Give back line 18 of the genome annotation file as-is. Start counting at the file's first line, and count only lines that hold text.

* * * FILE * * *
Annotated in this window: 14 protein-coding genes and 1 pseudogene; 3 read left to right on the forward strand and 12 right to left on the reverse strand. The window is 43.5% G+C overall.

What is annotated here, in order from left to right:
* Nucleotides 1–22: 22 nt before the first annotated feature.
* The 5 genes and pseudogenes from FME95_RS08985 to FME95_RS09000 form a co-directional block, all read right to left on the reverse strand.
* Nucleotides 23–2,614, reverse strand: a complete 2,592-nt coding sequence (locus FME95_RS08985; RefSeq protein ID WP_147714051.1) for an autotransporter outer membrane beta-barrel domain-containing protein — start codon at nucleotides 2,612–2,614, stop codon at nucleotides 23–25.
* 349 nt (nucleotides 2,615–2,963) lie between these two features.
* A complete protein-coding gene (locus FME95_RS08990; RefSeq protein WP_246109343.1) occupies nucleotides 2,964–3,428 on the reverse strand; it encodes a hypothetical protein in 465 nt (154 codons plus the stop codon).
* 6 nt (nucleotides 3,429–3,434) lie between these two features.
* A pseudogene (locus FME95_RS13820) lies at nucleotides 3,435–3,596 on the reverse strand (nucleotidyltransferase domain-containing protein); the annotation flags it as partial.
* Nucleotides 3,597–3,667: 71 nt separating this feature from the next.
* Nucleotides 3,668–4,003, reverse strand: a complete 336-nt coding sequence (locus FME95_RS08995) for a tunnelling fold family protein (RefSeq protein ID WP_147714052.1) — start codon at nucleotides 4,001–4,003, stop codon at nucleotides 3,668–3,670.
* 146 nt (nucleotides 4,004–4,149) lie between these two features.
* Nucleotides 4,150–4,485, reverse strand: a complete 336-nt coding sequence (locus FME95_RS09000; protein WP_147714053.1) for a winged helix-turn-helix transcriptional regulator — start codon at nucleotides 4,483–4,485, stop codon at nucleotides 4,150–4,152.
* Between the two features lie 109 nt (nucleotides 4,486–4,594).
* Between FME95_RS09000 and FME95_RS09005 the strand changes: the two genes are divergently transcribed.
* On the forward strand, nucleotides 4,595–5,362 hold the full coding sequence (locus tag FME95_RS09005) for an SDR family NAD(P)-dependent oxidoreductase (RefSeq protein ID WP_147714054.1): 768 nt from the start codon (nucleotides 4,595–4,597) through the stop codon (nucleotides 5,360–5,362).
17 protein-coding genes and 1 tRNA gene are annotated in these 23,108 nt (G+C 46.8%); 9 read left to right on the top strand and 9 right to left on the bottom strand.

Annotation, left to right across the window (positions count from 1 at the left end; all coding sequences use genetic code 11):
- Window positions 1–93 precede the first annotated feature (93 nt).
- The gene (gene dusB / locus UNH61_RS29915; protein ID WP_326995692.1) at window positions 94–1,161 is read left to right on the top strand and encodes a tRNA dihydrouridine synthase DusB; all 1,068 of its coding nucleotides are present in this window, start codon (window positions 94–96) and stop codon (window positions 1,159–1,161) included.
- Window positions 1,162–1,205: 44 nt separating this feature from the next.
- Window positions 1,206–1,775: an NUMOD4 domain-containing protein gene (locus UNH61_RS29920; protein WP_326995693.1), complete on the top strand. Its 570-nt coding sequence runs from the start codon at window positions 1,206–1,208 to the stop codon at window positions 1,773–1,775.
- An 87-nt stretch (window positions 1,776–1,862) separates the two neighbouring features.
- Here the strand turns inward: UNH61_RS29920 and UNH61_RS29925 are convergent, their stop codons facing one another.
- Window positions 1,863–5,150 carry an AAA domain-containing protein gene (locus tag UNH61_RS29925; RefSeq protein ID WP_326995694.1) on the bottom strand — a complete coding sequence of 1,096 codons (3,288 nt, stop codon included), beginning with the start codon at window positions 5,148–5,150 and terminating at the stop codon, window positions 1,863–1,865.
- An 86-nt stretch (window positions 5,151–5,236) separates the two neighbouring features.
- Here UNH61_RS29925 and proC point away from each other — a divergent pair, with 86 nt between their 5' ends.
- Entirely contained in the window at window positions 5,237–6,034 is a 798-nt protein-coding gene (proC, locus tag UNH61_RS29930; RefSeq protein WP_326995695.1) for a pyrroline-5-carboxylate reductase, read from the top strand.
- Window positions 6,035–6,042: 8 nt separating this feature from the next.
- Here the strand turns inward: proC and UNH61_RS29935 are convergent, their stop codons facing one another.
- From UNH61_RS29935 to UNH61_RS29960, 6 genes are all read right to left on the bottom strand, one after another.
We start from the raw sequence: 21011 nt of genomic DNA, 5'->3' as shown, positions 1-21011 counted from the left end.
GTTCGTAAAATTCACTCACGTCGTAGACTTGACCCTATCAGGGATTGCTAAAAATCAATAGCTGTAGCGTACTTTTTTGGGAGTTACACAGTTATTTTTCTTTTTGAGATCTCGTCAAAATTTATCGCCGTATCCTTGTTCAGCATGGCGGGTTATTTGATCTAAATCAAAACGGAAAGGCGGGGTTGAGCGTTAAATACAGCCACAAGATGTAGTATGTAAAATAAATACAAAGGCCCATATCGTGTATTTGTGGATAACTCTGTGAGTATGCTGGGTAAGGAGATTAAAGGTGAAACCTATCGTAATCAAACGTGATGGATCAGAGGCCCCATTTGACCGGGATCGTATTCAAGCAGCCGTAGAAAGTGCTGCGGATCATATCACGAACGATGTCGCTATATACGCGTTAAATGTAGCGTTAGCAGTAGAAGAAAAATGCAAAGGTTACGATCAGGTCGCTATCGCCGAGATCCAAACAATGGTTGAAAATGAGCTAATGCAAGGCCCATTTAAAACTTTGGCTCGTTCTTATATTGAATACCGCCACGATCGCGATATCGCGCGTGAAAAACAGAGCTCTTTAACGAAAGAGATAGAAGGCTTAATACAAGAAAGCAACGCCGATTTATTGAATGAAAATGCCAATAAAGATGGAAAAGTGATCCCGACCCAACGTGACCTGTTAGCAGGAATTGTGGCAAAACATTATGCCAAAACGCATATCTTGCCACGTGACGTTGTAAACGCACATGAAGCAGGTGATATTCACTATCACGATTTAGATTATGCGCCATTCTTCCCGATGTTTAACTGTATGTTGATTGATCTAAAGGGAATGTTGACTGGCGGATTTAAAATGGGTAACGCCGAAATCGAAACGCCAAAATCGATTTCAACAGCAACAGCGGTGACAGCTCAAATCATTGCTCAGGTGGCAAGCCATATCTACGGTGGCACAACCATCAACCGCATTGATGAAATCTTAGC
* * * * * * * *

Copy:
Annotation, left to right across the window (positions count from 1 at the left end; all coding sequences use genetic code 11):